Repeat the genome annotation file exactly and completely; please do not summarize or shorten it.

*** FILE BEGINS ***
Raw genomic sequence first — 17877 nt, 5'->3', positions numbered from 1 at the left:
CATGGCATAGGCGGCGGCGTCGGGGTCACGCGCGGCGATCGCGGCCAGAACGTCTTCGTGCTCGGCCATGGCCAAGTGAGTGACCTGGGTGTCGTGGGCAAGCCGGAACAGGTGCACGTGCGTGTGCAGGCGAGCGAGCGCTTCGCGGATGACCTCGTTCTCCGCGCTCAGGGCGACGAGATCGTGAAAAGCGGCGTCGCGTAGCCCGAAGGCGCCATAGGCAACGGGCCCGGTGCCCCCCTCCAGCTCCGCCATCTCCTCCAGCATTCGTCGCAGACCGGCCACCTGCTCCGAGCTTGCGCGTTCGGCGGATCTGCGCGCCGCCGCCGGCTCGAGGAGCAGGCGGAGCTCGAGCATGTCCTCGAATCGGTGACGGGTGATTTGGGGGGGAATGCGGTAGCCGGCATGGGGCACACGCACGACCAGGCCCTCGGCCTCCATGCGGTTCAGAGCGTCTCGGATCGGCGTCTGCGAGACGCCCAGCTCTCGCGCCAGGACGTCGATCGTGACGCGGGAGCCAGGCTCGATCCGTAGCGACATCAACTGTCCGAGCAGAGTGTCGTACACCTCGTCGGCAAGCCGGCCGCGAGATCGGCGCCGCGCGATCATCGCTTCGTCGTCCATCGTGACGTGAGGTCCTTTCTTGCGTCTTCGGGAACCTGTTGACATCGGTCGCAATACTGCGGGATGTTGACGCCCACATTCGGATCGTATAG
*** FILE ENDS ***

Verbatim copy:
Raw genomic sequence first — 17877 nt, 5'->3', positions numbered from 1 at the left:
CATGGCATAGGCGGCGGCGTCGGGGTCACGCGCGGCGATCGCGGCCAGAACGTCTTCGTGCTCGGCCATGGCCAAGTGAGTGACCTGGGTGTCGTGGGCAAGCCGGAACAGGTGCACGTGCGTGTGCAGGCGAGCGAGCGCTTCGCGGATGACCTCGTTCTCCGCGCTCAGGGCGACGAGATCGTGAAAAGCGGCGTCGCGTAGCCCGAAGGCGCCATAGGCAACGGGCCCGGTGCCCCCCTCCAGCTCCGCCATCTCCTCCAGCATTCGTCGCAGACCGGCCACCTGCTCCGAGCTTGCGCGTTCGGCGGATCTGCGCGCCGCCGCCGGCTCGAGGAGCAGGCGGAGCTCGAGCATGTCCTCGAATCGGTGACGGGTGATTTGGGGGGGAATGCGGTAGCCGGCATGGGGCACACGCACGACCAGGCCCTCGGCCTCCATGCGGTTCAGAGCGTCTCGGATCGGCGTCTGCGAGACGCCCAGCTCTCGCGCCAGGACGTCGATCGTGACGCGGGAGCCAGGCTCGATCCGTAGCGACATCAACTGTCCGAGCAGAGTGTCGTACACCTCGTCGGCAAGCCGGCCGCGAGATCGGCGCCGCGCGATCATCGCTTCGTCGTCCATCGTGACGTGAGGTCCTTTCTTGCGTCTTCGGGAACCTGTTGACATCGGTCGCAATACTGCGGGATGTTGACGCCCACATTCGGATCGTATAG